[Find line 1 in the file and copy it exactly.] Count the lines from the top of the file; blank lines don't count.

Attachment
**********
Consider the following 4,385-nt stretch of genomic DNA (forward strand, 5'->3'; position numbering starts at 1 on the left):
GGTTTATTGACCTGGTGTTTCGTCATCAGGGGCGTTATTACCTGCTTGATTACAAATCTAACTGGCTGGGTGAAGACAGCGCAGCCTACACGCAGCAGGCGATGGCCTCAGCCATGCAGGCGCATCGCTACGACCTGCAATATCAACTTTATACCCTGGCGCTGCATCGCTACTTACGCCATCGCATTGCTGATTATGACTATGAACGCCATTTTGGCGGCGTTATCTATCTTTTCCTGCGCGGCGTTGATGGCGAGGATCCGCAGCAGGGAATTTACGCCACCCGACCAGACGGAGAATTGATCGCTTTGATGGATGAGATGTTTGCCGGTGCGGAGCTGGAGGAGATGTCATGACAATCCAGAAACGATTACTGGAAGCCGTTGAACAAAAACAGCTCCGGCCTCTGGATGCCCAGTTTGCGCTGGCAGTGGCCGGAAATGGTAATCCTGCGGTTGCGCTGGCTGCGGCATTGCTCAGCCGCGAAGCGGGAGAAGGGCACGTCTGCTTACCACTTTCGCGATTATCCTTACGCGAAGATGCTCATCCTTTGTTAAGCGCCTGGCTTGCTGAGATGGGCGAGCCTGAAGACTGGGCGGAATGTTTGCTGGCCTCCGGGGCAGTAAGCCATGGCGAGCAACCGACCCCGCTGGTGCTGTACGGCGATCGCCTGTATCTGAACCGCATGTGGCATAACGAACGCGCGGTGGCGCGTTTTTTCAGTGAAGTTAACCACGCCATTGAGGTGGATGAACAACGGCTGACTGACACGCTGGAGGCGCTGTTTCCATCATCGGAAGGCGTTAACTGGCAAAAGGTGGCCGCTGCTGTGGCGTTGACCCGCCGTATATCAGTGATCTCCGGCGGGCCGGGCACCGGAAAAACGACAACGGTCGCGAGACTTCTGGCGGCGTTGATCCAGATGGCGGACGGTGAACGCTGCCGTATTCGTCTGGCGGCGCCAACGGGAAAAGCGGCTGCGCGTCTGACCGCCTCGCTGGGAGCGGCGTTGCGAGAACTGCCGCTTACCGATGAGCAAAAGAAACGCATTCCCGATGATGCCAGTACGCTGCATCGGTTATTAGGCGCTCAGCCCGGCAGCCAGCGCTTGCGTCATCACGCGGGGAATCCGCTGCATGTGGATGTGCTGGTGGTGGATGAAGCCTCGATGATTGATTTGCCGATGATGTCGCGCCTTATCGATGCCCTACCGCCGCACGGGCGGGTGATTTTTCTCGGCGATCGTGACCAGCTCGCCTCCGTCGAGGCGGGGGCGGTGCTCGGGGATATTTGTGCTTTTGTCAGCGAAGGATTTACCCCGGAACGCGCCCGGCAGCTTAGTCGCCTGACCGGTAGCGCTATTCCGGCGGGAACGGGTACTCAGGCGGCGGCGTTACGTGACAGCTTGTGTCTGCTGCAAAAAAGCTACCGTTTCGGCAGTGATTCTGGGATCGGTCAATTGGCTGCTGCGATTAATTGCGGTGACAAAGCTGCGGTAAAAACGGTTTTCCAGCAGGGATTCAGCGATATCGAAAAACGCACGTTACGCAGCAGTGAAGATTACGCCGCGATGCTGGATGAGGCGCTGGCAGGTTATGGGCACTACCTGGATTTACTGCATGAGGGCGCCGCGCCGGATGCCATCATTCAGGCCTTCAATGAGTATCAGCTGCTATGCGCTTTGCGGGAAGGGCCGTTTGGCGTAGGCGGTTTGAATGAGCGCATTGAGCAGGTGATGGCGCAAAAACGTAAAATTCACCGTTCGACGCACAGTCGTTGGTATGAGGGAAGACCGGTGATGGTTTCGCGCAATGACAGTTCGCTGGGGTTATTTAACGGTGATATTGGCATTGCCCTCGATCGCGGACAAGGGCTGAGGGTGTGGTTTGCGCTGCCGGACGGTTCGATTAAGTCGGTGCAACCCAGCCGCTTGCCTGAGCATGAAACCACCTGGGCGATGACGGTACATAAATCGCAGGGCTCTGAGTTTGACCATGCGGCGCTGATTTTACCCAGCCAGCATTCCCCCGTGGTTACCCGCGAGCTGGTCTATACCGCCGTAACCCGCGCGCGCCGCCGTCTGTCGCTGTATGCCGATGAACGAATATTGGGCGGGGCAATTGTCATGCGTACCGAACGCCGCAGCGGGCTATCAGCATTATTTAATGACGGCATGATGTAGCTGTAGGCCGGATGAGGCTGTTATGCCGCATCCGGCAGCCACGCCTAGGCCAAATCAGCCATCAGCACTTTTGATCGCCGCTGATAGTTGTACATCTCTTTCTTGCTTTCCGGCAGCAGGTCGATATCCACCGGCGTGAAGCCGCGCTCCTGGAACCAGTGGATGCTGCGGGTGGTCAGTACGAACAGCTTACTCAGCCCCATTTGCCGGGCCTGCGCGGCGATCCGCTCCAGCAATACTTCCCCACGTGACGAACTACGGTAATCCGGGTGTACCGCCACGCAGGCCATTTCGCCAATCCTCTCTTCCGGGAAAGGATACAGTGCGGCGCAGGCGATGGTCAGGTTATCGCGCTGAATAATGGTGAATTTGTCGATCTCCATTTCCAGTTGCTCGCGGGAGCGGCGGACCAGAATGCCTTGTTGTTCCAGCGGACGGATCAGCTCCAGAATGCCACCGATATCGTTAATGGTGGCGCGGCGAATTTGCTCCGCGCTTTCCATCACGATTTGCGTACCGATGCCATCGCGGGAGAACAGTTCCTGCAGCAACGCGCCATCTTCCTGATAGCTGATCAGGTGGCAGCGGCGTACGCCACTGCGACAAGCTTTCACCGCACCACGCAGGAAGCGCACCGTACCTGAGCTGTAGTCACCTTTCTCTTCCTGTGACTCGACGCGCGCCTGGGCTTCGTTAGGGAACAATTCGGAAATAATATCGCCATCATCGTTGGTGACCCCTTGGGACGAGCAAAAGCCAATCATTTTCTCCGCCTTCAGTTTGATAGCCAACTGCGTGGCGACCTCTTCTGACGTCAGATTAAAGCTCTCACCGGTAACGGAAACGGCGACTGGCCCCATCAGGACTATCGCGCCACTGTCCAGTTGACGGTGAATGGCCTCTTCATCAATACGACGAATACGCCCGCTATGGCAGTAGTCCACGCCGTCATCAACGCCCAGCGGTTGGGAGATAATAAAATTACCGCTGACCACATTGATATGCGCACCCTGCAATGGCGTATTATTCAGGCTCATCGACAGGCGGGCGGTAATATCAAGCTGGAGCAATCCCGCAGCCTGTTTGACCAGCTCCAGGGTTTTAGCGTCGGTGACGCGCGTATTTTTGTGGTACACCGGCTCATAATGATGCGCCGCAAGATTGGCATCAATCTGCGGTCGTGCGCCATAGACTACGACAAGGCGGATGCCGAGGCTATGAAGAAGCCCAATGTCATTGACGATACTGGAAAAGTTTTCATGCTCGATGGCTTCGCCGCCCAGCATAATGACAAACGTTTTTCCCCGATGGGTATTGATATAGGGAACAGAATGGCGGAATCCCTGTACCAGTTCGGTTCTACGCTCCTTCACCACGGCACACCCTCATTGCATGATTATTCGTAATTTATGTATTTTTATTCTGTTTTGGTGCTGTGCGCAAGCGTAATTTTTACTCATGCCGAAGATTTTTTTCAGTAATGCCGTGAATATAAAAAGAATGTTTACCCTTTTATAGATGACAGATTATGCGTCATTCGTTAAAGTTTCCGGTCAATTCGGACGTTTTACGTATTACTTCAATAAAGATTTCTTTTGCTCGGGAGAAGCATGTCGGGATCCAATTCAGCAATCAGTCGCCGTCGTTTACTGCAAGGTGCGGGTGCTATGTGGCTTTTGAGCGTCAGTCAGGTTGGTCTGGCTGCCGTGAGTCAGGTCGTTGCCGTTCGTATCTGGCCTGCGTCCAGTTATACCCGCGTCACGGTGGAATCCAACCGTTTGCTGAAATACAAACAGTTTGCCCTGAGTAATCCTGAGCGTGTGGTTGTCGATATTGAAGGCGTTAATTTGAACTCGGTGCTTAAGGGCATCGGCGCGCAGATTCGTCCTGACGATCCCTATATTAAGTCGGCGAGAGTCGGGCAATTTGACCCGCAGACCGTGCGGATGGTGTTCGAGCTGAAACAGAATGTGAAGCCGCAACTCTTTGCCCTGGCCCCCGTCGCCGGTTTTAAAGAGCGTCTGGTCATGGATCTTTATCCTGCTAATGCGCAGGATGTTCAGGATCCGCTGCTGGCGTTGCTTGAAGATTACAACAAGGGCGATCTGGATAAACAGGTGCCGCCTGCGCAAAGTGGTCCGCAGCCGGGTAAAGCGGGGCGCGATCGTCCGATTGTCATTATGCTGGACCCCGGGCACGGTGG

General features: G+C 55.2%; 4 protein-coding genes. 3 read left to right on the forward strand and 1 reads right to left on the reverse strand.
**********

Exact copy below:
Consider the following 4,385-nt stretch of genomic DNA (forward strand, 5'->3'; position numbering starts at 1 on the left):